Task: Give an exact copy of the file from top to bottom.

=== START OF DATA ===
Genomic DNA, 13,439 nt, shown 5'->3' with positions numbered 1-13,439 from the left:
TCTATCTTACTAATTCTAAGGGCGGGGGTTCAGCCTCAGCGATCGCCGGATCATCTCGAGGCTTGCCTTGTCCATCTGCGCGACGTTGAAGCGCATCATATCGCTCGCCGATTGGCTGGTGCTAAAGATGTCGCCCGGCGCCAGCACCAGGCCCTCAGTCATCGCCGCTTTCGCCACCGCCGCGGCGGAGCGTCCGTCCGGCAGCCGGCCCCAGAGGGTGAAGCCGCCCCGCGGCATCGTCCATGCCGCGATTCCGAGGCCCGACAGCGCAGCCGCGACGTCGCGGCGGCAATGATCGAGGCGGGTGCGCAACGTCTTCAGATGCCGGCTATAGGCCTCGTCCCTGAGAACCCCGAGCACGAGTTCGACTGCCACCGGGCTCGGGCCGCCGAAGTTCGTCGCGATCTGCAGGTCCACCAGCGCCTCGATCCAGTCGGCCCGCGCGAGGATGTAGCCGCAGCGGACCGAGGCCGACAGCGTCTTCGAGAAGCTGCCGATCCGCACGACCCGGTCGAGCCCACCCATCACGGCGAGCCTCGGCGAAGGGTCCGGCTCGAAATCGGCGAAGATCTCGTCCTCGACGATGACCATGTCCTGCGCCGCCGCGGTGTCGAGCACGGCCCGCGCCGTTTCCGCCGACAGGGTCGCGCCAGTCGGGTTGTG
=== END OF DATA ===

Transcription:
Genomic DNA, 13,439 nt, shown 5'->3' with positions numbered 1-13,439 from the left:
TCTATCTTACTAATTCTAAGGGCGGGGGTTCAGCCTCAGCGATCGCCGGATCATCTCGAGGCTTGCCTTGTCCATCTGCGCGACGTTGAAGCGCATCATATCGCTCGCCGATTGGCTGGTGCTAAAGATGTCGCCCGGCGCCAGCACCAGGCCCTCAGTCATCGCCGCTTTCGCCACCGCCGCGGCGGAGCGTCCGTCCGGCAGCCGGCCCCAGAGGGTGAAGCCGCCCCGCGGCATCGTCCATGCCGCGATTCCGAGGCCCGACAGCGCAGCCGCGACGTCGCGGCGGCAATGATCGAGGCGGGTGCGCAACGTCTTCAGATGCCGGCTATAGGCCTCGTCCCTGAGAACCCCGAGCACGAGTTCGACTGCCACCGGGCTCGGGCCGCCGAAGTTCGTCGCGATCTGCAGGTCCACCAGCGCCTCGATCCAGTCGGCCCGCGCGAGGATGTAGCCGCAGCGGACCGAGGCCGACAGCGTCTTCGAGAAGCTGCCGATCCGCACGACCCGGTCGAGCCCACCCATCACGGCGAGCCTCGGCGAAGGGTCCGGCTCGAAATCGGCGAAGATCTCGTCCTCGACGATGACCATGTCCTGCGCCGCCGCGGTGTCGAGCACGGCCCGCGCCGTTTCCGCCGACAGGGTCGCGCCAGTCGGGTTGTG